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What Happens When A Psychiatric Patient Confesses To A Murder?

Not all confessions can be considered to be true.

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Rachael Funnell

Social Editor and Staff Writer

clockJul 8 2022, 15:32 UTC
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Doctors are required to keep their patient's information confidential, unless they fear someone could come to harm. Image credit: Africa Studio / Shutterstock.com

Hallucinations, delusions, and depression can all potentially distort reality for a person with a psychiatric condition, leading them to tell the “truth” according to their narrative – but one which doesn’t necessarily line up with real-world events. So, if the accounts of these people can’t necessarily be believed, what are doctors to do if a psychiatric patient admits to a murder?

The Hippocratic Oath dictates that doctor-patient confidentiality is respected between clinicians and psychiatric patients to an extent, but when it comes to confessions of violent crimes they may have to break this.

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“The question you have to ask yourself is can you be sure what they are telling you is really the truth or is it due to their mental state affecting their capacity to judge what is going on around them,” a source, who is a general practitioner (GP) from the UK with experience in psychiatric care, told IFLScience.

“You have to establish if the person has capacity, and if there could be any other reason that they might be admitting to some crime such as delusions resulting from the guilt associated with a serious depressive illness for example.”

False confessions among the wider population aren’t uncommon, Saul Kassin, a psychologist at the John Jay College of Criminal Justice in New York and leading expert on interrogation, told Science – and trauma and stress have been identified as potential drivers. 

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Among people with psychiatric illness, however, there can be further contributing factors towards’ a person’s likelihood of making a false confession to a crime they didn’t commit.

“Certain conditions such as psychotic illnesses associated with fixed false beliefs or delusions, and as I say severe depression might rarely lead to a person falsely trying to take responsibility for a crime,” our source continued.

“Also, some personality disordered patients may try to confess to criminal acts to get attention from others which may be a secondary gain for them.”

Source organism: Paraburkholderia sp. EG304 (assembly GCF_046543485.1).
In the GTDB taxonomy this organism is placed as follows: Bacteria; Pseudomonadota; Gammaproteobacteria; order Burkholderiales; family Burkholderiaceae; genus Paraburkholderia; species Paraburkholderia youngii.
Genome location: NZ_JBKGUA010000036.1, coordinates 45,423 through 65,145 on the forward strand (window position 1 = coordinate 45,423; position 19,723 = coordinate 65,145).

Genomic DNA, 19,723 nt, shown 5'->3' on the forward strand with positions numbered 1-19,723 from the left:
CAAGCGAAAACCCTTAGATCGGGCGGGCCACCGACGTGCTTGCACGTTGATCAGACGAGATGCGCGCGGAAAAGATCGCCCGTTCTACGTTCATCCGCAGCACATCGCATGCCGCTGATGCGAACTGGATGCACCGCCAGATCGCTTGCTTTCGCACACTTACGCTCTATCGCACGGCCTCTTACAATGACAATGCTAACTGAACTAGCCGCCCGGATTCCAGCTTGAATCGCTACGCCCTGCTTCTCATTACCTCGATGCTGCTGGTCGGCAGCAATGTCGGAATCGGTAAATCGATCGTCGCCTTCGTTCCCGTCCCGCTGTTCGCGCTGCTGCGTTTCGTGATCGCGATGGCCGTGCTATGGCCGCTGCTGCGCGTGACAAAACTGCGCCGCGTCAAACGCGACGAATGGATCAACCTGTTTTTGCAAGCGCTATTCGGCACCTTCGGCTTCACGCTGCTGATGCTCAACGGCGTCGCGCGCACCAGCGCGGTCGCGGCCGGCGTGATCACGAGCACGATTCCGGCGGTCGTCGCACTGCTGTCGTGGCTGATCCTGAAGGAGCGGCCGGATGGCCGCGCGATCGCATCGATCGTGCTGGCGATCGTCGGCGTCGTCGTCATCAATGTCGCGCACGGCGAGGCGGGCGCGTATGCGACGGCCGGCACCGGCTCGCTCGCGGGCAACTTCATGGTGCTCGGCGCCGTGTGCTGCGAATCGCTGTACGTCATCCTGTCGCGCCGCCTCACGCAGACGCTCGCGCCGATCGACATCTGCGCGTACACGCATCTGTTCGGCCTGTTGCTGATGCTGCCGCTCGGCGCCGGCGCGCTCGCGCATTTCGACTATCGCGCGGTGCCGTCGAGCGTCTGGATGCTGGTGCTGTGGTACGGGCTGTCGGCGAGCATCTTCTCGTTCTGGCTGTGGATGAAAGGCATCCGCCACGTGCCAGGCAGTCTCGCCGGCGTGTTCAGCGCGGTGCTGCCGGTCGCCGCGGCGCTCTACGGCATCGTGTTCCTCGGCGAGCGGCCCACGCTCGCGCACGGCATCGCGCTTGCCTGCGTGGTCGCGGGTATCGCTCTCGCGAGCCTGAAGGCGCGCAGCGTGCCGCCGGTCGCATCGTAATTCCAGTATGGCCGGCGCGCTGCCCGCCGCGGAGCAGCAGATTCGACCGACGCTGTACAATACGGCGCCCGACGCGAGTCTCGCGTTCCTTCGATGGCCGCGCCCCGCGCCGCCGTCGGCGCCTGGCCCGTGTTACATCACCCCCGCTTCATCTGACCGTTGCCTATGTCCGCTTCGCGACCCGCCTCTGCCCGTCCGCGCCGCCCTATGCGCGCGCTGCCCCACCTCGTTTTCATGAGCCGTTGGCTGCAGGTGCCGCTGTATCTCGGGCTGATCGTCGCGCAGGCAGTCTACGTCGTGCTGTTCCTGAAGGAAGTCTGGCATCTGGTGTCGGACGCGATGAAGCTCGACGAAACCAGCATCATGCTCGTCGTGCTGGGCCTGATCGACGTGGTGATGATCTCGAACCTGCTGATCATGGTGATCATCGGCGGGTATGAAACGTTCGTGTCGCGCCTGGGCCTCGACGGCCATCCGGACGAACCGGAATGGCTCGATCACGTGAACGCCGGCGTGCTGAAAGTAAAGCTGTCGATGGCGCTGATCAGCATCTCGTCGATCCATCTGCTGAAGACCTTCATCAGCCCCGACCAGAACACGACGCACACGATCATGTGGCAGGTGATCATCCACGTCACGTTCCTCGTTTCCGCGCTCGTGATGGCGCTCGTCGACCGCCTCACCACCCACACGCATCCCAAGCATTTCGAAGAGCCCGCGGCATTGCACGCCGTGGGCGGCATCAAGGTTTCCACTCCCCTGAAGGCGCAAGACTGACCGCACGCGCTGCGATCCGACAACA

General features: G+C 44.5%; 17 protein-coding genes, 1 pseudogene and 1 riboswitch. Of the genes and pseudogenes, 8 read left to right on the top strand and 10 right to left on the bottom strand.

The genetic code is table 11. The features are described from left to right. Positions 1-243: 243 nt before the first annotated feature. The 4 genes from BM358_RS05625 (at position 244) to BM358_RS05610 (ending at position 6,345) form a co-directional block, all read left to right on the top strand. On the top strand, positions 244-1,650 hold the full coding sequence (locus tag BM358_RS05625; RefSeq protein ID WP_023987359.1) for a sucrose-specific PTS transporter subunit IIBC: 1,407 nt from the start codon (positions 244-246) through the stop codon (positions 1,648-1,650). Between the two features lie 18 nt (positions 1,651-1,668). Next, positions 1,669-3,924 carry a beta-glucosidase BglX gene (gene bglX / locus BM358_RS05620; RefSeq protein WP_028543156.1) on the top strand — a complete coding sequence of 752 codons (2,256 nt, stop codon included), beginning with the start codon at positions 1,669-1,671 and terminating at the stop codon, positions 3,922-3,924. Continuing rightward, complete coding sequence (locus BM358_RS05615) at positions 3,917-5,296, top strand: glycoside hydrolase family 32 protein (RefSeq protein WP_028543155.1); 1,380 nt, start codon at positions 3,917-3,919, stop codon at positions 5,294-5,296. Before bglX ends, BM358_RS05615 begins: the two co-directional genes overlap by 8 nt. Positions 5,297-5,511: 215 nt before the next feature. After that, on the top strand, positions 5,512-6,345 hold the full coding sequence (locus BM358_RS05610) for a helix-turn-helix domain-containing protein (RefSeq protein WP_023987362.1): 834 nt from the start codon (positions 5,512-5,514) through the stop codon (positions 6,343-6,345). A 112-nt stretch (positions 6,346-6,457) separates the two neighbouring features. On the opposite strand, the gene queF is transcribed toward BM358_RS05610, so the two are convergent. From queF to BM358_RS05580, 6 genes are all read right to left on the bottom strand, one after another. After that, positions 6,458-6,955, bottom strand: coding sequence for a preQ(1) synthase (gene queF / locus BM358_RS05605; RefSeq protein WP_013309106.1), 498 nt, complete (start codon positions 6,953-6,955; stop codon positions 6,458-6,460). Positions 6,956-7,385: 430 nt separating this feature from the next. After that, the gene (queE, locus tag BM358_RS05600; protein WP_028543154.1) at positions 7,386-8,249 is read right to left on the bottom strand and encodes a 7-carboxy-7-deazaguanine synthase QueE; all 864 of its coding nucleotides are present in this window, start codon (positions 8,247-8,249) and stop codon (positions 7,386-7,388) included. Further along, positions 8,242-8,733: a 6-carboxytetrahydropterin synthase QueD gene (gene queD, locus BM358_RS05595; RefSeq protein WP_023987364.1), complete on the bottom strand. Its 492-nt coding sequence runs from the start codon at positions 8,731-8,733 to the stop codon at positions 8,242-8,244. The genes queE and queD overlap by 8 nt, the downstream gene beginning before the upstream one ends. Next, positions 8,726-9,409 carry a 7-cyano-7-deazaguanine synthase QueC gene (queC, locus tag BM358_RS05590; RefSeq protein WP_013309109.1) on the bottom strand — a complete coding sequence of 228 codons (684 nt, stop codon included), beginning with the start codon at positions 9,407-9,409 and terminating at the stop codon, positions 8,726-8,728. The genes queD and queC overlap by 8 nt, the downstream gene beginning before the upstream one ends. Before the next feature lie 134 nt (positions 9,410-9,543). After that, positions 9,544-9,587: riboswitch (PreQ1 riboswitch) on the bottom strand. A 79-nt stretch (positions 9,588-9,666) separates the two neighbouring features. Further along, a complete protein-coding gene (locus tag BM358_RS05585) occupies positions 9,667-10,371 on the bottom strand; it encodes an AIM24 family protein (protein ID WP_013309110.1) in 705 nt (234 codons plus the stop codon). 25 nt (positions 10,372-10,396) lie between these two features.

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An article from Medscape details a real case study of a person who confessed to murder while being treated for an overdose. Unsure of the validity of the patient’s claims, those involved were left at a sticking point.

"This was much more of a gray zone case than we typically see," said Dr Meghan Musselman of the department of psychiatry at Temple University in Philadelphia, who was involved in the case.

"If someone is threatening to harm someone, most states have statutes about what to do in that situation. The same doesn't really exist for when the crime has already happened."

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That “gray zone” ultimately falls to the clinician to make a call as to whether or not a person’s condition could be influencing them to make the confession, false or otherwise.

“If someone has capacity and admits to committing a murder then you do have to involve the police and that would be considered your duty as a medical practitioner to protect the public from possible harm and to uncover a serious crime,” the source told IFLScience.

“If you have genuine reason to believe that in your professional judgement, they were not able to discern the true reality, then if it turned out that their confession was in fact true you would have a reasonable defence for not reporting any concern at the time, although I feel that this scenario is unlikely.”

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In Musselman’s case, patient confidentiality was waived as clinicians feared that the alleged victims could possibly still be alive and in need of help – but in the end, the patient agreed to speak to police officers of their own accord. Making this call is undoubtedly a tough one, but one which Musselman recommends clinicians make with the support of legal guidance.

"There's a saying in forensic psychiatry by Thomas Gutheil,” she said. “‘Never worry alone.’”

[H/T: Medscape]


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